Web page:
After that, to fulfil his duty and widen his ever increasing knowledge base, he decided to go to mecca for Hajj. It was over there that he also decided to learn under other famous scholars of the time in Egypt, Syria and Hejaz.

To say that he accomplished what he set out for would be an understatement. Not only are there records showing the various enumerations from the scholars he studied under, but there are also various diplomas to his credit. These diplomas qualified him for various judicial offices as well. But his educational background does not end here either, the claim that he was also a former pupil of the then highly renowned authorities on Islamic sciences, made him a guest star in many courts.

Ibn Battuta- The Passion for Travel: 

It was only after travelling to Egypt that the passion for travels was born. After landing in Egypt through Tunis and Tripoli, Ibn Battuta decided that he loved travelling. That is when he decided that he would never travel any road twice.

While at that time Ibn Battuta’s contemporaries travelled for pilgrimage or trade or education, he traveled because he simply- enjoyed it. It was at Egypt where Ibn Battuta’s love for different countries and it’s people blossomed. He just had to learn more.

But it was not only fun and games either; Ibn Battuta made a living from his journeys as well. Using his scholarly status he enjoyed the benevolence of many a ruler and sultan alike. This thus gave him an income that contributed to all his travels.

The Journey of Ibn Battuta: 

After Cairo, Ibn Battuta visited Syria. It was here that he joined a caravan to Mecca. He thus completed his pilgrimage in the year 1326. After this he then travelled via the Arabian desert to Iraq and then onward to Iran, Azerbaijan and then to Baghdad. It was in Baghdad that he met the last of the Mongol

Khans of Iran- Abu Said. Besides that he also came to know many other lesser rulers of that time. For many years Ibn Battuta spent life as a devotee in Mecca between 1327 to 1330. But this long stay as a devotee was short lived. Ibn Battuta soon realized that life as a devote was not for him and in 1327 he set sail to Yemen.

Arriving at Yemen he then crossed it by land and then set sail again from Aden.

His travels then brought him to the eastern African coast. Ibn Battuta then traveled the length of the coast visiting all their trading routes. The return journey took him through southern Arabia, Oman, Hormuz, southern Persia as well as across the Persian Gulf. All this travels culminated back to Mecca in 1332.

Ibn Battuta’s Visit to India: 

After that Ibn Battuta set his sights on the Sultan of Delhi. Hearing of the Sultan’s favorable treatment of Muslim scholars, Ibn Battuta decided to try his luck in Muhammad Bin Tughlaq’s court in Delhi. His travel again started off in Egypt and then ended in a boat sailing to Asia Minor. This brought him across the upcoming Ottoman Empire and his history of that region during that time.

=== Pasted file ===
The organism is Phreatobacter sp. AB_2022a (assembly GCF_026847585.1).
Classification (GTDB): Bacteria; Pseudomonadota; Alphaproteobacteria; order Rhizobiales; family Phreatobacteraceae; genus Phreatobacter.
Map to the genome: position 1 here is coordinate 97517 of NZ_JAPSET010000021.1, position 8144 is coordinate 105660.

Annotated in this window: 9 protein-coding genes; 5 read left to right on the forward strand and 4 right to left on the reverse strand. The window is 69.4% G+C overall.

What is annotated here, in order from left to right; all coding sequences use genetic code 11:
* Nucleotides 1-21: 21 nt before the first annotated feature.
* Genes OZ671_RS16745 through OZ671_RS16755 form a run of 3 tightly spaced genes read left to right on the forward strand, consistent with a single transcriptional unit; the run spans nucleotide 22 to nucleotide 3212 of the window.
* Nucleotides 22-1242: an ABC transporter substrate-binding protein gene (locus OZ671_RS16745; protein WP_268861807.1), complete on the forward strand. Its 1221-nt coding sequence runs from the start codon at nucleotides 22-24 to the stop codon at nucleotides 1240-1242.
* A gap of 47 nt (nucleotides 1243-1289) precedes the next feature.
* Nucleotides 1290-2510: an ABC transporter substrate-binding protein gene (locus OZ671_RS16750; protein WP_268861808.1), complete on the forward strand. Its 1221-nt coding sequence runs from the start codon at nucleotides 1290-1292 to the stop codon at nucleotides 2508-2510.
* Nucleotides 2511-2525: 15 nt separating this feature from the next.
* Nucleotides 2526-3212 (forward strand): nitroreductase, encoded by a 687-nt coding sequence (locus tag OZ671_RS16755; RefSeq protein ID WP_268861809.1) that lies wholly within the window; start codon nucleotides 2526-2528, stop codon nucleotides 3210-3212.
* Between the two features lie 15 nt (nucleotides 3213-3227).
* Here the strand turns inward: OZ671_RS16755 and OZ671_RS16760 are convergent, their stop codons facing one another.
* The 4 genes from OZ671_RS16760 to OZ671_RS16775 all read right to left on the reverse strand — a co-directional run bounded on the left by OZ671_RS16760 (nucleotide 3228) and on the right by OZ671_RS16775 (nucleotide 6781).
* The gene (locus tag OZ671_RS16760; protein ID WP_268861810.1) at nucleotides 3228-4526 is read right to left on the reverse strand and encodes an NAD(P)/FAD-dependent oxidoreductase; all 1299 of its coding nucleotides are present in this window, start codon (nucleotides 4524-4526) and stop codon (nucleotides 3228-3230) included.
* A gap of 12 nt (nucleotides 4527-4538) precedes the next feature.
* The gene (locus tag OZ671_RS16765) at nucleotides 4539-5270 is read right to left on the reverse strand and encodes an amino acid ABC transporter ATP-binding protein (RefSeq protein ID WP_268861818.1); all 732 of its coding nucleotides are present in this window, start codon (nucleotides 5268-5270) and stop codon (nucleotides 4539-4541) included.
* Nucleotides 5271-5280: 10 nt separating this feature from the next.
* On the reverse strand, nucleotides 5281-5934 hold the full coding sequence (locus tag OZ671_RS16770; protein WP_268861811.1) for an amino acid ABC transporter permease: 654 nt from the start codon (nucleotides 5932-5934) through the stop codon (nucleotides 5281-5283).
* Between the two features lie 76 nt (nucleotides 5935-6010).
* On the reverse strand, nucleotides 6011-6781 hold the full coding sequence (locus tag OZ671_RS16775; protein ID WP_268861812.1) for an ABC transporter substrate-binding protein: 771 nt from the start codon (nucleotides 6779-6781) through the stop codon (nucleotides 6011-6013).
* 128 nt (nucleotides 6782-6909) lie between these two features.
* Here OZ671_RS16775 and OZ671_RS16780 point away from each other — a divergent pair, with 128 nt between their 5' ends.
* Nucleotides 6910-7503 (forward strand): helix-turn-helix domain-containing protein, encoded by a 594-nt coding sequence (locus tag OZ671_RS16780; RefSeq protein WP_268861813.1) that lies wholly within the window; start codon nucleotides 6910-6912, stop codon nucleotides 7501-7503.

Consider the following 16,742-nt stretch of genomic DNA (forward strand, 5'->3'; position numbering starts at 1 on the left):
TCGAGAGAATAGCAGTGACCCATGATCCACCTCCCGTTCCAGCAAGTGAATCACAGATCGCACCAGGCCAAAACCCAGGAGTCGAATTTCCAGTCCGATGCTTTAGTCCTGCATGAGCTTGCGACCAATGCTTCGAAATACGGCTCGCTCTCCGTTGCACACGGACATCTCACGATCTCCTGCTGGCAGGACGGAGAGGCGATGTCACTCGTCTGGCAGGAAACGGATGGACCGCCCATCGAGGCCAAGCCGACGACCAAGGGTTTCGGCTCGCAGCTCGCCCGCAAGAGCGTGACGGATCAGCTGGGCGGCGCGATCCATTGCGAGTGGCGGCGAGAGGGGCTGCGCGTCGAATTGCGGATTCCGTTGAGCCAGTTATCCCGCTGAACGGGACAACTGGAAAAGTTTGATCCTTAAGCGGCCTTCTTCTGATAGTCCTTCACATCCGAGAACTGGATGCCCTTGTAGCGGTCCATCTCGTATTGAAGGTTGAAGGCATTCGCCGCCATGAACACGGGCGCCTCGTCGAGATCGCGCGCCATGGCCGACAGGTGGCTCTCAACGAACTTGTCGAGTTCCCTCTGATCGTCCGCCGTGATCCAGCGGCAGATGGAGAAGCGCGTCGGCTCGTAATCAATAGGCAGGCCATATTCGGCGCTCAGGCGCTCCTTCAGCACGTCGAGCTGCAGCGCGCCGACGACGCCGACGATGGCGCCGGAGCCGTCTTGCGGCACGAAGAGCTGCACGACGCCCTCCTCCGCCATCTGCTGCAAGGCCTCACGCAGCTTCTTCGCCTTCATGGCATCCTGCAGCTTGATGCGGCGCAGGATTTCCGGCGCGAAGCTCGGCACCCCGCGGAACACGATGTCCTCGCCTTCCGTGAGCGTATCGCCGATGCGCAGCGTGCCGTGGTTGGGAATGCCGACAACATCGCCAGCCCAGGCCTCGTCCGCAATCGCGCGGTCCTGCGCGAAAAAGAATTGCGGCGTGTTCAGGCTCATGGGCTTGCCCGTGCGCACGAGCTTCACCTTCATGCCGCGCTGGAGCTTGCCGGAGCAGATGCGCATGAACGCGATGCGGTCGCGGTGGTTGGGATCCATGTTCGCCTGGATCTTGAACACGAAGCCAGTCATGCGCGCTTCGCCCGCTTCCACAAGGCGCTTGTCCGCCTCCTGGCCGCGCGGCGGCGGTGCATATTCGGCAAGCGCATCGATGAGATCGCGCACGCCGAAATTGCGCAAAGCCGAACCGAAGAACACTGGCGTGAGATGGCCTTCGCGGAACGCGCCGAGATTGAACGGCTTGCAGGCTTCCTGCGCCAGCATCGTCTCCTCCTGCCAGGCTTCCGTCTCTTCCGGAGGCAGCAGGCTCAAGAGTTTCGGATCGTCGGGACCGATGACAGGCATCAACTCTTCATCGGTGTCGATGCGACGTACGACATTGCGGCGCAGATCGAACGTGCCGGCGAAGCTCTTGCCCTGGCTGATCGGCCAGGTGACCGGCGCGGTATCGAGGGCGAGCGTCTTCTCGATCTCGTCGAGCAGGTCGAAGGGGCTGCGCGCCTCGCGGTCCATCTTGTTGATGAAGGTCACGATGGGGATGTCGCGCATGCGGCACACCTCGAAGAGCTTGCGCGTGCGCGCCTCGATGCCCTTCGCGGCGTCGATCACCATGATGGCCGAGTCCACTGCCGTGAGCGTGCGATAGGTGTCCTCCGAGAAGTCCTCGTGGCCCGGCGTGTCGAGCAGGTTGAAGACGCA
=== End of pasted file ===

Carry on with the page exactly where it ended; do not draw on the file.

After stopping in a number of locations and receiving the hospitality of various rulers and sultans of the time, he then embarked on his journey to India. After traversing the Hindu Kush range he then arrived at the frontiers of India.

Ibn Battuta’s stay in India: 

At this point Ibn Battuta was already a man of high regard both in his circles of travelers as well as scholars. At this point in his journey he had a number of followers and attendants as well. Through his journey to India he also brought with him his own harem of wives and concubines.

The Tughlaq dynasty emperor lived to Ibn Battuta’s every expectation. Not only was he highly generous in his welcome and the numerous gifts he showered on Ibn Battuta, he also made him qadi of Delhi, A post that he was to hold by him for several years.

Life at court was not all that glamorous: 

For a few years life at court seemed easy and full of promise. But then shortly danger set its sights on everyone at court. Sultan Muhammed was known for his generosity but Ibn Battuta soon realized for his cruelty as well. The Sultan ruled the greater part of northern India with an Iron fist. This iron fist did not seem to discriminate between Hindu or Muslim. While his bad temperament stayed outdoors for a short duration they soon set their sights indoors as well, namely his courts.

The Sultan grew more and more suspicious of people in his court every day. Ibn Battuta started seeing many of his friends fall a prey to the Sultan’s increasing suspicions. It was not surprising then that he too fell from the Sultan’s good graces. But in a matter of time, he again came into the Sulatn’s good books and became envoy to China in 1342.

His journey to China was waylaid with problems right from being attacked by Hindu Insurgents to being shipwrecked with all the gifts he had for the Chinese emperor. At this point, Ibn Battuta was seriously afraid of the Sultan and decided to go to the Maldive Islands. It is here that he got married into the royal family and even aspired to be Sultan someday himself.